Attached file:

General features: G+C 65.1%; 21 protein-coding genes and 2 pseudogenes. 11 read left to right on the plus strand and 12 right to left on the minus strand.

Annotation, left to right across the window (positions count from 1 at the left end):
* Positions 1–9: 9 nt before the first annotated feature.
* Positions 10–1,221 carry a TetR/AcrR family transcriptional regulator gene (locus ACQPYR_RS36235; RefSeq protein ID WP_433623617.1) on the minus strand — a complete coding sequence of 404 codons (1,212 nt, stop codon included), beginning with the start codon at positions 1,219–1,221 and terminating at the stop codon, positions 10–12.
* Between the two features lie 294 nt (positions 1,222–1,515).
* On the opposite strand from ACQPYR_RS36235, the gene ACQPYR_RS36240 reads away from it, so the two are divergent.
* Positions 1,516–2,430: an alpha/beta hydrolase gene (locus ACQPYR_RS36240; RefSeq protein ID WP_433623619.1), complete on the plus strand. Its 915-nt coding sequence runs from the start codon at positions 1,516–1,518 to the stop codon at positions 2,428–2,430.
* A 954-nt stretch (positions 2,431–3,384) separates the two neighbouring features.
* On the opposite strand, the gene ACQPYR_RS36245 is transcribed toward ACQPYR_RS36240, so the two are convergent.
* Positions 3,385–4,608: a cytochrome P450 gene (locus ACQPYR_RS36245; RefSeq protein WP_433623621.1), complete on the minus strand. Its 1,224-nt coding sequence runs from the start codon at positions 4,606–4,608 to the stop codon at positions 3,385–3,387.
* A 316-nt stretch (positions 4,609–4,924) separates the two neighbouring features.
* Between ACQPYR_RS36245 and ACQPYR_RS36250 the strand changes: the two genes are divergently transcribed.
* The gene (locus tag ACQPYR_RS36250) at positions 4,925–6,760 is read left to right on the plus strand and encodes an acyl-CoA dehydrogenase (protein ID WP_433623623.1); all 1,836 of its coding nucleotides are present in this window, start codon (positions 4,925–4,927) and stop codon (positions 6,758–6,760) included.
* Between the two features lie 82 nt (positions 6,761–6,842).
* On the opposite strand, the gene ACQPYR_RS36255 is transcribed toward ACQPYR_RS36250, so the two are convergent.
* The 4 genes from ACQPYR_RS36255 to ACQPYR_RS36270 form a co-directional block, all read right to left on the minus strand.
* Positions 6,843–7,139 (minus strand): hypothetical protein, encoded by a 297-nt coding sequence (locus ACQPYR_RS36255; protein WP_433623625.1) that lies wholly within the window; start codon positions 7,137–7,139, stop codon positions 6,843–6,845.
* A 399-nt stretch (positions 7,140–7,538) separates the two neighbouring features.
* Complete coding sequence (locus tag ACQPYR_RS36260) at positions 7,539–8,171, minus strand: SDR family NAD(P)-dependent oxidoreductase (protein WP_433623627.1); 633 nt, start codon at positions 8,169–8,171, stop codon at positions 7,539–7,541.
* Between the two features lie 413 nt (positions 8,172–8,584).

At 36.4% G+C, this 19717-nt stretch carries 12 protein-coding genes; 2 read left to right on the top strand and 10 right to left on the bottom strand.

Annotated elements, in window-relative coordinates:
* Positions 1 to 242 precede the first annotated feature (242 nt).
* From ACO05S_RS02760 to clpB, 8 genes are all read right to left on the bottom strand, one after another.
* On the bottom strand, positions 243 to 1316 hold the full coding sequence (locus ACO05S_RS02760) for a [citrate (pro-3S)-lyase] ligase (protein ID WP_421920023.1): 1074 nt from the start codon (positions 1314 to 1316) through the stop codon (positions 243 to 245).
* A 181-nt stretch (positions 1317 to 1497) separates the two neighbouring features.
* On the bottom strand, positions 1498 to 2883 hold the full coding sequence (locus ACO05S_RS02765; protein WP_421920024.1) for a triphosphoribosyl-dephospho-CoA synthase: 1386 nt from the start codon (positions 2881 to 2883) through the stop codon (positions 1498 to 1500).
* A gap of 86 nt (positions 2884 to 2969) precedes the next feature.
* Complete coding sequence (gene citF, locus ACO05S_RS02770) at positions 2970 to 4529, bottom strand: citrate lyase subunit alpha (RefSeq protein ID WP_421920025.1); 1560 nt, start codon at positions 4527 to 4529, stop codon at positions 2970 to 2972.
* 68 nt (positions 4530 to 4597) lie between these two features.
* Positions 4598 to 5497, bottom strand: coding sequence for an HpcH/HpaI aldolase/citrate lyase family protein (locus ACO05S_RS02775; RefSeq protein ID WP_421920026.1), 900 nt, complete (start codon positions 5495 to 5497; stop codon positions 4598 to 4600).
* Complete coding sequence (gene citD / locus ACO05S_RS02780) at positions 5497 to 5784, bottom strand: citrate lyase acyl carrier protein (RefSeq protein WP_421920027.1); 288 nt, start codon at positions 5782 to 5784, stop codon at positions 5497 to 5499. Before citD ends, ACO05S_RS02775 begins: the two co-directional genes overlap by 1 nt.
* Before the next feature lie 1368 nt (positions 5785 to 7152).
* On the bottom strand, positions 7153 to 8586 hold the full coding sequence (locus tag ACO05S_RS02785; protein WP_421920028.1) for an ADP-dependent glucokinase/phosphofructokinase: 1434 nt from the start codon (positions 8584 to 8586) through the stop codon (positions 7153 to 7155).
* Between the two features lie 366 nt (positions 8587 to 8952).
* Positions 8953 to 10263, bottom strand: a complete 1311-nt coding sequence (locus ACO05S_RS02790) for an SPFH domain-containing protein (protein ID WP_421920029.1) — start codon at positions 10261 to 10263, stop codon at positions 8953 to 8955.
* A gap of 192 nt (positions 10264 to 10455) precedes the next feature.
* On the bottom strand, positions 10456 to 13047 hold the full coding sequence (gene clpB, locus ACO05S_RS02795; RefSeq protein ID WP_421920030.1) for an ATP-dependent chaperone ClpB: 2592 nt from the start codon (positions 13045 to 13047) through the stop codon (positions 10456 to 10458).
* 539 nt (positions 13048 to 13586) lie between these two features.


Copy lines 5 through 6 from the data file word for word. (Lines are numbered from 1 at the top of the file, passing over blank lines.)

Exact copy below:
* Between the two features lie 294 nt (positions 1,222–1,515).
* On the opposite strand from ACQPYR_RS36235, the gene ACQPYR_RS36240 reads away from it, so the two are divergent.